RV PRO

August '18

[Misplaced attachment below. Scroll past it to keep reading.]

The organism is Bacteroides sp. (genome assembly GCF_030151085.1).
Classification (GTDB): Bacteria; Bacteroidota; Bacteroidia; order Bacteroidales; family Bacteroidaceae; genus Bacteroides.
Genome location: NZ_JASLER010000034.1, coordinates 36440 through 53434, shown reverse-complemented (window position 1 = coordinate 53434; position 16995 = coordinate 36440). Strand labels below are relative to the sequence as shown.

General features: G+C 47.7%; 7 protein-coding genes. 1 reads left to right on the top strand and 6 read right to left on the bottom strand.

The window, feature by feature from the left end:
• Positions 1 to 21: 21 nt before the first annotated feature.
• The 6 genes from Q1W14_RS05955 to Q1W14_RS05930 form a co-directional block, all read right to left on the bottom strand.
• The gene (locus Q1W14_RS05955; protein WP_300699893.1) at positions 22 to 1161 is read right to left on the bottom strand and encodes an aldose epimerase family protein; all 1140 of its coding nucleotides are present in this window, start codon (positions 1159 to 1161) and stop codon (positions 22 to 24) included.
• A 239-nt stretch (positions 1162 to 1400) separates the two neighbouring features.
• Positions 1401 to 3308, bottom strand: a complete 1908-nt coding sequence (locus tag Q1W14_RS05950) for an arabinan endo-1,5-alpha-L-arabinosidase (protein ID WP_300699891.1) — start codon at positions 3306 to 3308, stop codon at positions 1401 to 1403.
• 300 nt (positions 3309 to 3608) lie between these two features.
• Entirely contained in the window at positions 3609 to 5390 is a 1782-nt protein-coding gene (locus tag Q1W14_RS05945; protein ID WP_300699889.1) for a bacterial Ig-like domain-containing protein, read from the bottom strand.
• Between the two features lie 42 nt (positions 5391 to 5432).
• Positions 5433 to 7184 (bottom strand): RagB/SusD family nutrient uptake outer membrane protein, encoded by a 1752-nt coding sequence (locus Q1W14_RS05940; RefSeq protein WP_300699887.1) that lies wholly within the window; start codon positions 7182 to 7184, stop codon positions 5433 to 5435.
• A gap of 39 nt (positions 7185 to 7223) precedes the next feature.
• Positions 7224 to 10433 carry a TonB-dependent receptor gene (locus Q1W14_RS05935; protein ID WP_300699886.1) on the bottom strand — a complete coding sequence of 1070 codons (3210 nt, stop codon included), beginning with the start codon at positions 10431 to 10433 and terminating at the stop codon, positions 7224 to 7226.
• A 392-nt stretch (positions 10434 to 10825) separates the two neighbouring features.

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52 • RV PRO • August 2018 rv-pro.com O R I G I N A L E Q U I P M E N T some of the higher-end RVs are putting multiple technologies and multiple prod- ucts on at the factory." A good example is the agreement Win- egard reached last year with Thor Motor Coach to install its ConnecTV package as standard in Thor's Tuscany line of coaches. Meanwhile, early this year, the company unveiled a special option of its ConnecTV 2.0 for the OEMs that offers an expanded version that includes a hot spot with Wi-Fi and 4G LTE, as well as an upgraded HDTV antenna and FM radio. The package is available for both Verizon Wireless and AT&T customers. "It used to be people wanted to be able to watch TV while they were on their camping trips," Whipple says. "Now, we're adding Wi-Fi and 4G LTE because surveys show it's becoming just as important to send photos or check emails. "We really see the wireless technol- ogies becoming more and more of a standard in the next few years," he adds. The Word Is 'Connectivity' Whether the company's products are being installed by the OEMs or sold to RV owners through dealers, an important part of Winegard's job is edu- cation. Wibben estimates the company has trained a multitude of OEM staff plus as many as 3,000 to 4,000 dealer- ship personnel on the use of its products. "That's why we have such a good rela- tionship with them," Wibben says. "We are the experts; we know what the con- sumers are looking for and what's going to sell. They don't have to understand that. We have an impressive network of sales reps in the field who communicate those technologies, make sure they know what the coming things are, and they under- stand the technology they're selling." And, how does Winegard keep on top of the next big trends in its markets? It starts with consumer research, but that's only the tip of the iceberg. "We have tight relationships with the cellphone carriers, and with the telecoms of the world," says Whipple. "We produce products for them. For instance, we design and manufacture satellite dishes for some of the largest satellite telecoms in the world." Whipple adds that those businesses are the companies that are behind the still-upcoming 5G networks and the technologies that are going to be pow- ering them. "By working hand-in-hand with those telecoms, that allows us to see the future," he says. "Then, by bringing those products to specialized markets – like RVs – we can make the design changes to allow them to be rugged and withstand the rigors of being on the roof of an RV, for instance." The company is justifiably proud of its entire R&D operation (and of the 90 some patents the company holds), but Whipple says an added benefit to Winegard's customers is its complete environmental testing lab. "We have hot and cold chambers, salt- spray chambers, and we test for humidity and rust, as well as vibration," he says. "We want our products to be able to with- stand the sorts of conditions they're going to experience going down the road. We're not only looking at R&D on new types of antenna technologies, but also constantly developing those that will withstand the worst case in different environments." While 5G is certainly the brightest star on the technology horizon, it's defi- nitely not the only one. Whipple says Winegard also is focused on something called ATSC 3.0, which will move over- the-air antennas to more of an Internet protocol base and will give users 4K resolution and perform other types of interactive features like a cellphone. The company also is working on new satellite technology that will deliver what he calls "5G-type speeds." For now, however, the company's most-popular add-on is its low-cost sat- ellite dish, known as the Playmaker, which automatically finds the proper satellite and signal when an RV user changes channels. "It's the lowest-cost portable ever developed for satellite TV," Whipple says. "It's been a real breakthrough and people have been very excited about the performance it gives them. It's been extremely well-received." Regardless of the product, however, Winegard executives agree their mar- keting is helped by an extensive dealer network, trained technicians – and the simple fact that it's a company that's been Winegard products are displayed at Winegard's Mount Pleasant Street, Burlington, Iowa, location. Engineering prototypes can be made at the facility using a Stratasys Fortus 450mc 3D printer, which has the ability to print up to a 16-inch by 14-inch by 16-inch object.

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